Model Y All-Wheel Drive
Model Y Long Range
Model Y Performance
8 years or 120,000 miles, whichever comes first, with minimum 70% retention of Battery capacity over the warranty period.

All Teslas come with an eight-year or 100,000 (for base Model 3) to 150,000 miles (for Model S and Model X) coverage, whichever comes first. In addition, the guarantee states that batteries will have a minimum of 70% capacity retention within this period.

Manufacturer Protection

As mentioned earlier, heat is directly related to your battery life. The same goes for cold, but it doesn’t reduce life expectancy, just range and performance. All electric vehicles operate optimally at 70 degrees Fahrenheit, which is why manufacturers began equipping vehicles with thermal management systems.

Their complexity depends on the model and brand but usually involves liquid cooling. It helps to keep the temperature at an acceptable level.

But you can’t do anything about charging. Whenever you top up the charge, your battery will slowly degrade with each cycle. While it’s normal for an iPhone to go through this process many times, car owners expect to get more out of their rides after four or five years than they do now.

That is precisely why you will never be able to fully discharge or charge the battery of an electric car. You cannot drive with a nominal zero percent rest, but some energy is retained. It helps dramatically improve longevity.

Tesla Battery Replacement Cost

In 2019, Elon Musk said replacing battery modules would cost owners about $5,000 to $7,000. However, different Tesla models use a different number of modules per package. For example, older Tesla models such as the Roadster and Model S P85 have 11 and 16 modules respectively. While newer versions, including the Model 3 and Model S Plaid, only use four to five modules.

Here are a few pricing examples:

  • Between $13,000 and $20,000 for Model S
  • At least $14,000 for a premium Model X SUV
  • At least $13,000 for an entry-level Model 3 sedan

According to a Tesla invoice shared by Current Automotive, a full 75 kWh battery replacement for a Model 3 costs $16,550.67. That’s $2,299.27 in labor and $14,251.40 in parts, with the actual battery costing $13,500.

However, battery prices may vary depending on the vehicle model. According to Rich Rebuilds, refurbished packs range in price from $9,000 to $10,000, while new batteries can cost up to $22,500.

If you replace your damaged battery with a refurbished one, the average cost is likely to be around $13,000 – $17,000 depending on the complexity of the job. However, if you decide to buy a brand-new battery, be prepared to spend more than $25,000.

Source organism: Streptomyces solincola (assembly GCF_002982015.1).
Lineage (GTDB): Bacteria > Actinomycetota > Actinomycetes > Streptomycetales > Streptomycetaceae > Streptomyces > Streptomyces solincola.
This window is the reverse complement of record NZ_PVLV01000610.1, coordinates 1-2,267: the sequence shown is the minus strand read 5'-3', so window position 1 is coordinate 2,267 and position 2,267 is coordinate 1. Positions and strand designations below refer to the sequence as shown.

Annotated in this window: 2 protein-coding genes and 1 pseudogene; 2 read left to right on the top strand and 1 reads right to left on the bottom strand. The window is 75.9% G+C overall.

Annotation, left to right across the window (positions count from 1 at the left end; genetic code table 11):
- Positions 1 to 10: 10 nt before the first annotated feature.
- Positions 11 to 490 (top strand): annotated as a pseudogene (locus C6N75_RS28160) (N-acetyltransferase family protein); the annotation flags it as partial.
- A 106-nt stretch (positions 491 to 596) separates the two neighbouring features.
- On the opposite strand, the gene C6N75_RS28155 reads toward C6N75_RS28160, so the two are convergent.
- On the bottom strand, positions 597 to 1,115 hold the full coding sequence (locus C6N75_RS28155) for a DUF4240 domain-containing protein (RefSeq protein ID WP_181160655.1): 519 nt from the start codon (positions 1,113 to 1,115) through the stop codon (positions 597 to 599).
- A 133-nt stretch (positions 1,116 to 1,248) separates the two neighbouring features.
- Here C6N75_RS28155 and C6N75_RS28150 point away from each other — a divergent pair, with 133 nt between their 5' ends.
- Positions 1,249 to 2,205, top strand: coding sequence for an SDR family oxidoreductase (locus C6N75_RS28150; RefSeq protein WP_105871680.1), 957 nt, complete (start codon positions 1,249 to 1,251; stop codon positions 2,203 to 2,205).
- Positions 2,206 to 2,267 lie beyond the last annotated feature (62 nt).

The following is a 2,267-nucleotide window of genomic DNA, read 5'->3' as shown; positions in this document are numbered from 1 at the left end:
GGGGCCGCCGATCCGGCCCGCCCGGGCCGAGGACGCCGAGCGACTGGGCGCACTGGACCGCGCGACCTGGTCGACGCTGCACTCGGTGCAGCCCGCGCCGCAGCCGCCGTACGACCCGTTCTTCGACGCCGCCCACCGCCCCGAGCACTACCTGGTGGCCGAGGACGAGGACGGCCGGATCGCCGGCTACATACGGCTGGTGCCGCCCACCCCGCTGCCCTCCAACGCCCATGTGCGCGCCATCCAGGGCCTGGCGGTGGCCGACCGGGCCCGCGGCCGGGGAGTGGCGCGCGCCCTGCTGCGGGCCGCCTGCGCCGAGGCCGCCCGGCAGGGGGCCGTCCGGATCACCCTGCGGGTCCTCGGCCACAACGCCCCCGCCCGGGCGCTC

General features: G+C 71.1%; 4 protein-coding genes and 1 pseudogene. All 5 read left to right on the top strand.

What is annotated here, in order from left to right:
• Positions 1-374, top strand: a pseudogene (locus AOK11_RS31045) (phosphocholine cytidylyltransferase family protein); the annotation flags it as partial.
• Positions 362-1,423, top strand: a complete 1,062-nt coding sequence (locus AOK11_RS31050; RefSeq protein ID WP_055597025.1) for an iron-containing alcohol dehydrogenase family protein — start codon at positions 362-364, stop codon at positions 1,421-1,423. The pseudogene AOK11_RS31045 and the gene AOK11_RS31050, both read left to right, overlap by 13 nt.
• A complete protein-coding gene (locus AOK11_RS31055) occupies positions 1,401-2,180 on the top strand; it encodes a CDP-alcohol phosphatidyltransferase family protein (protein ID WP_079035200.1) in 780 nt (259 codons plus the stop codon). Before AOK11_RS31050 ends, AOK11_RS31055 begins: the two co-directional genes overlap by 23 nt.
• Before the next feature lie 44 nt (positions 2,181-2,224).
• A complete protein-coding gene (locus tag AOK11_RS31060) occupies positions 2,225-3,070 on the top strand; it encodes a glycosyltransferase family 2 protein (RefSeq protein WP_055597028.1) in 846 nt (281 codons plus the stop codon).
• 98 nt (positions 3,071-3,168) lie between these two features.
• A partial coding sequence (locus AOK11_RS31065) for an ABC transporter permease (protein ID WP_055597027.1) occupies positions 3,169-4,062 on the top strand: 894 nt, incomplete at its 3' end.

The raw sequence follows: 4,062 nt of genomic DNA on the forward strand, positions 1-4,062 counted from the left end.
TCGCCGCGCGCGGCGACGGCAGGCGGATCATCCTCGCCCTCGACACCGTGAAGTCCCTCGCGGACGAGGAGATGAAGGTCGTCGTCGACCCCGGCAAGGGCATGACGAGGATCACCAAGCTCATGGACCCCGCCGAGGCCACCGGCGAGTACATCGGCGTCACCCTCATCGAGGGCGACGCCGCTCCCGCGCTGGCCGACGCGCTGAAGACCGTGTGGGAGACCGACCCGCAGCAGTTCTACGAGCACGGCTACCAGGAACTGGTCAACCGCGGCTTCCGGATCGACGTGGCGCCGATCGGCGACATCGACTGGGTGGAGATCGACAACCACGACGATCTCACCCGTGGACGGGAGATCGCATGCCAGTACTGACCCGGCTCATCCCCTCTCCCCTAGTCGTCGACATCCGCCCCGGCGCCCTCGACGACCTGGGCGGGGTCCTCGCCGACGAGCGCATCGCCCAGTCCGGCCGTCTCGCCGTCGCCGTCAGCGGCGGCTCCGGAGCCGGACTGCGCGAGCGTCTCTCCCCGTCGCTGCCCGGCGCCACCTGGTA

While the numbers are significant, your warranty should cover them all. But if you got the short end of the stick or went with a used one, you’ll have to pay out of pocket. In general, the cost of replacing batteries is one of the reasons why EVs aren’t as popular as they could be.


All electric vehicle batteries, regardless of the manufacturer or model, have a lifespan of 10-20 years. While they do gradually lose capacity over time, there are certain factors that can fast this process.

However, there’s no need to worry too much. if you reach a point where a replacement will be necessary, the procedure will cost a considerable amount of money without insurance.

To help prolong the life of your battery, try to avoid fast charging and keep your car out of direct sunlight to prevent overheating. While you can’t completely prevent battery degradation, taking these steps can help extend its service life by a year or two.


How long does a Tesla battery last on a single charge?

On average, Tesla car batteries last for 336 miles on a single charge. The lowest-range Tesla, the Model 3, lasts for 267 miles, while the longest-range Tesla, the Model S, lasts for 405 miles.

How much does it cost to replace a Tesla battery?

Typically, depending on the car, the most basic battery replacement in tesla costs between $10,000 and $20,000. For the Model S premium sedan, replacing a Tesla battery costs around $13,000-$20,000. Model 3 entry-level sedan and Model X premium SUV battery replacement can cost at least $13,000 and $14,000 respectively.

Can a Tesla battery be repaired?

Automotive experts say it’s virtually impossible to repair Tesla batteries if they’re damaged. Sandy Munro, an automotive engineer, said Tesla’s Model Y battery pack has “zero repairability” when any damage happens from a collision, no matter how minor.

How often should a Tesla be charged?

For regular use, we recommend keeping your car set within the ‘Daily’ range bracket, up to approximately 90%. Charging up to 100% is best saved for when you are preparing for a longer trip.

Who makes Tesla batteries?

Tesla is currently working with Japanese company Panasonic, its longtime partner, and South Korea’s LG Energy Solutions, the second largest battery supplier in the world. They supply the EV maker with cells containing nickel and cobalt.